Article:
For those who find the original book, The Primal Blueprint daunting, author Mark Sisson has provided this guidebook for a 21-Day Total Body Transformation. Like many books on this topic the Christian must glean the useful and ignore the evolutionary rationale. Key concepts of the plan include: the ability to reprogram genes, finding clues in the habits of the original “hunter-gathers,” our bodies prefer to burn fat over carbohydrates, 80% of body composition is determined by what one eats, grains are not necessary, saturated fat and cholesterol are not unhealthy, exercise is ineffective for weight management and maximum fitness requires high intensity workouts, but minimal time.
While understanding the key concepts is helpful, Action Items are more practical.
1. Eliminate SAD (Standard American Diet) foods.
2. Shop, cook and dine “primally”
3. Make the healthiest choices for all types of food.
4. Exercise “primally – move, lift and sprint.
5. Slow your life down.
There are many similarities between this book and the one I previously reviewed on “Naked Foods“. However, this book covers a broader spectrum – not just food and drink – but exercise and lifestyle changes. I have read from different sources that new research indicates that shorter, more intense exercise is more effective than longer, less intensive times. Therefore, the message from this book is to avoid the extremes of chronic exercise (too long, too hard, too frequent) and the sedentary lifestyle. Sisson also addresses poor sleeping habits affecting health.
Purging SAD (Standard American Diet) Foods from your house makes it easier to eat “primally”, but that only works if everyone in the family eats “primally” as well. Eating “primally” means eliminating processed, sweetened beverages, grains, prepared condiments, processed dairy products, fast foods, farmed fish, legumes, prepackaged meats, processed foods, and sweets. Sisson has prepared his own food spectrum pyramid – on the base you will find Meat, Fish, Fowl, Eggs, next level up is vegetables, then the next level is healthy fats, then moderation foods (fruits, high fat dairy, starchy tubers, wild rice, nuts, seeds, nut butters) and finally herbs, extracts, spices, dark chocolate and supplements.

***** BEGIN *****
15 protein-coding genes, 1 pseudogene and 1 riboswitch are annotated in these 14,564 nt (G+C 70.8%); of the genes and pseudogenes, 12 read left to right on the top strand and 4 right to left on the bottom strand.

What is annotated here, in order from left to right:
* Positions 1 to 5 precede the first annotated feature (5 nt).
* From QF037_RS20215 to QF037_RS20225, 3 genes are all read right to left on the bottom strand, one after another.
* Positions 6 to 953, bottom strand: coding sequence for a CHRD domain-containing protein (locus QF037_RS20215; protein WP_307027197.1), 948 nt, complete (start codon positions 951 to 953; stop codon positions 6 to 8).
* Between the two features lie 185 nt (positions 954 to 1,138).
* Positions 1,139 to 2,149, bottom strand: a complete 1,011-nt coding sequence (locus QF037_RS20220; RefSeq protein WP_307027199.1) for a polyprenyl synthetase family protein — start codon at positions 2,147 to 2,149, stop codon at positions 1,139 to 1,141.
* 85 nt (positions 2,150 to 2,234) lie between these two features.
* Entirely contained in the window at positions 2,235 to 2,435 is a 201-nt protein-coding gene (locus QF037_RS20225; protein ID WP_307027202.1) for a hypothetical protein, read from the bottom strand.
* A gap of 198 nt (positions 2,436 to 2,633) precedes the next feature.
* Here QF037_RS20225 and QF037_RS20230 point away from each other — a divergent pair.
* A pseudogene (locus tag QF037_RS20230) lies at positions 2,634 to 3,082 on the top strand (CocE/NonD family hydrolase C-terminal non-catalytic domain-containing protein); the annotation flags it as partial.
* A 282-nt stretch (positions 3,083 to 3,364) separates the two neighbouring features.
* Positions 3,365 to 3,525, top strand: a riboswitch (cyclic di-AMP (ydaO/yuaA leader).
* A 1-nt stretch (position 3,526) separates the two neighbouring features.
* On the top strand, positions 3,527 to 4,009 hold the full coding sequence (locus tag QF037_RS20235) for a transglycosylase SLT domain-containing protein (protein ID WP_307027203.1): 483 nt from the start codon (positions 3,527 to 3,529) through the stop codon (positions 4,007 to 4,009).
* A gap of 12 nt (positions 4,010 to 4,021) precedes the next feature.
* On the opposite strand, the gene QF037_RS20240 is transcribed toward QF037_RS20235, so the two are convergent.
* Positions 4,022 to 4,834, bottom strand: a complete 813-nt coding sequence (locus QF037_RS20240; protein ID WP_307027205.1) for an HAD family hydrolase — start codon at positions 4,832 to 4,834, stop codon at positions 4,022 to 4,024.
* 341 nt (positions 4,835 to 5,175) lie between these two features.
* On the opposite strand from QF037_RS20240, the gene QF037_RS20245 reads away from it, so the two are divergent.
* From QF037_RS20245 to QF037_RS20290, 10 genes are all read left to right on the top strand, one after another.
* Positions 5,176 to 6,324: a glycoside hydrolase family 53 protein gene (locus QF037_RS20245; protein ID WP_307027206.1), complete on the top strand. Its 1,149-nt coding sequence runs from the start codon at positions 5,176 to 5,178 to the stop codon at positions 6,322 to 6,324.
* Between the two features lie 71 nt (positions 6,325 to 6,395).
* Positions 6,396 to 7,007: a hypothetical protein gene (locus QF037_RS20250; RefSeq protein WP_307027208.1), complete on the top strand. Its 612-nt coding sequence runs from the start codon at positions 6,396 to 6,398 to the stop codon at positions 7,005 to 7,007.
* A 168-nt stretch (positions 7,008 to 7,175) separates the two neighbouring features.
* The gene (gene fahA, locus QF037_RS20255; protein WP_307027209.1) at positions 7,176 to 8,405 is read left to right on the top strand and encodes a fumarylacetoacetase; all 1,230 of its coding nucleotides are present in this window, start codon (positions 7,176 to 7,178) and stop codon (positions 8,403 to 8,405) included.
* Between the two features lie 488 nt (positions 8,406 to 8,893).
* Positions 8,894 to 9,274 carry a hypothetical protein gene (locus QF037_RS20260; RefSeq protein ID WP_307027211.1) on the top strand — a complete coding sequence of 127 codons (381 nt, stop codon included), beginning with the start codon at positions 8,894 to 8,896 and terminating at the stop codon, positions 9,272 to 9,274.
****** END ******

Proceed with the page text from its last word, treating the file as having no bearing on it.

Important parts of the books include: descriptions and photos of exercises as well as recipes. However, for someone who is transforming her whole family to live in this way, the day-by day 21-day guide, telling you when to buy these things, and when to purge your kitchen and when to begin these exercises, this book is invaluable.
Now for some ideas that I thought interesting: Regarding achieving better sleep, one should establish an evening routine to wind down – using yellow lights or glasses with yellow lenses, eliminate digital stimulation during this time and taking a leisurely stroll. Sisson makes the case that by purchasing more expensive organic foods, you can save much more in health care costs. He recommends that you strive for 100%, but given the stresses and distractions of life you should accept 80% compliance. For those of us who lead sedentary lifestyles, Sisson also encourages us to take breaks to walk around between sessions of work that requires us to sit down for long periods. He even recommends setting up a workstation that allows for times of standing up.
One thing I found odd or out-of-place was Sisson’s recommendation to purchase pre-cooked bacon from Costco and microwave it before adding to a breakfast omelet. That provides yet another topic of importance to health. All in all, I found this a good read and helpful for anyone wanting to improve their diet and lifestyle. For most of us who still have more to do, we need to start where we are and move toward a healthier lifestyle.
For more information: http://www.marksdailyapple.com